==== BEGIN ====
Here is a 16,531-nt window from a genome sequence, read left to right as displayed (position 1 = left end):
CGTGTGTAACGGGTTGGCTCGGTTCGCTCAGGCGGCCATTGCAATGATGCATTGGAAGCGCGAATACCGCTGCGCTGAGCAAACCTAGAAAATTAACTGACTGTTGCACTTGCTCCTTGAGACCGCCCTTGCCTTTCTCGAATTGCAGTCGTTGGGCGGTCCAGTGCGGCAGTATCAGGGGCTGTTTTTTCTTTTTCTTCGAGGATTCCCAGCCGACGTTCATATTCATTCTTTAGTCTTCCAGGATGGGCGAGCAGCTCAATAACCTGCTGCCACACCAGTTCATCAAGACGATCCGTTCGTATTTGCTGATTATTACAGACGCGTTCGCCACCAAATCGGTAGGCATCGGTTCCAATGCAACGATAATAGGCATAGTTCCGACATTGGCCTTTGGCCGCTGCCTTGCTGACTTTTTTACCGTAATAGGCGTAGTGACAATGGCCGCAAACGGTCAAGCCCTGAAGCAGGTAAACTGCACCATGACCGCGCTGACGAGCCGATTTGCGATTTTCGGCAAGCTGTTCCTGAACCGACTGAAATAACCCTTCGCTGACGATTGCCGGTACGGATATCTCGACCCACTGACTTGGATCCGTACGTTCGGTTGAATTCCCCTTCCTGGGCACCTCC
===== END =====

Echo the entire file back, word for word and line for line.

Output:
Here is a 16,531-nt window from a genome sequence, read left to right as displayed (position 1 = left end):
CGTGTGTAACGGGTTGGCTCGGTTCGCTCAGGCGGCCATTGCAATGATGCATTGGAAGCGCGAATACCGCTGCGCTGAGCAAACCTAGAAAATTAACTGACTGTTGCACTTGCTCCTTGAGACCGCCCTTGCCTTTCTCGAATTGCAGTCGTTGGGCGGTCCAGTGCGGCAGTATCAGGGGCTGTTTTTTCTTTTTCTTCGAGGATTCCCAGCCGACGTTCATATTCATTCTTTAGTCTTCCAGGATGGGCGAGCAGCTCAATAACCTGCTGCCACACCAGTTCATCAAGACGATCCGTTCGTATTTGCTGATTATTACAGACGCGTTCGCCACCAAATCGGTAGGCATCGGTTCCAATGCAACGATAATAGGCATAGTTCCGACATTGGCCTTTGGCCGCTGCCTTGCTGACTTTTTTACCGTAATAGGCGTAGTGACAATGGCCGCAAACGGTCAAGCCCTGAAGCAGGTAAACTGCACCATGACCGCGCTGACGAGCCGATTTGCGATTTTCGGCAAGCTGTTCCTGAACCGACTGAAATAACCCTTCGCTGACGATTGCCGGTACGGATATCTCGACCCACTGACTTGGATCCGTACGTTCGGTTGAATTCCCCTTCCTGGGCACCTCC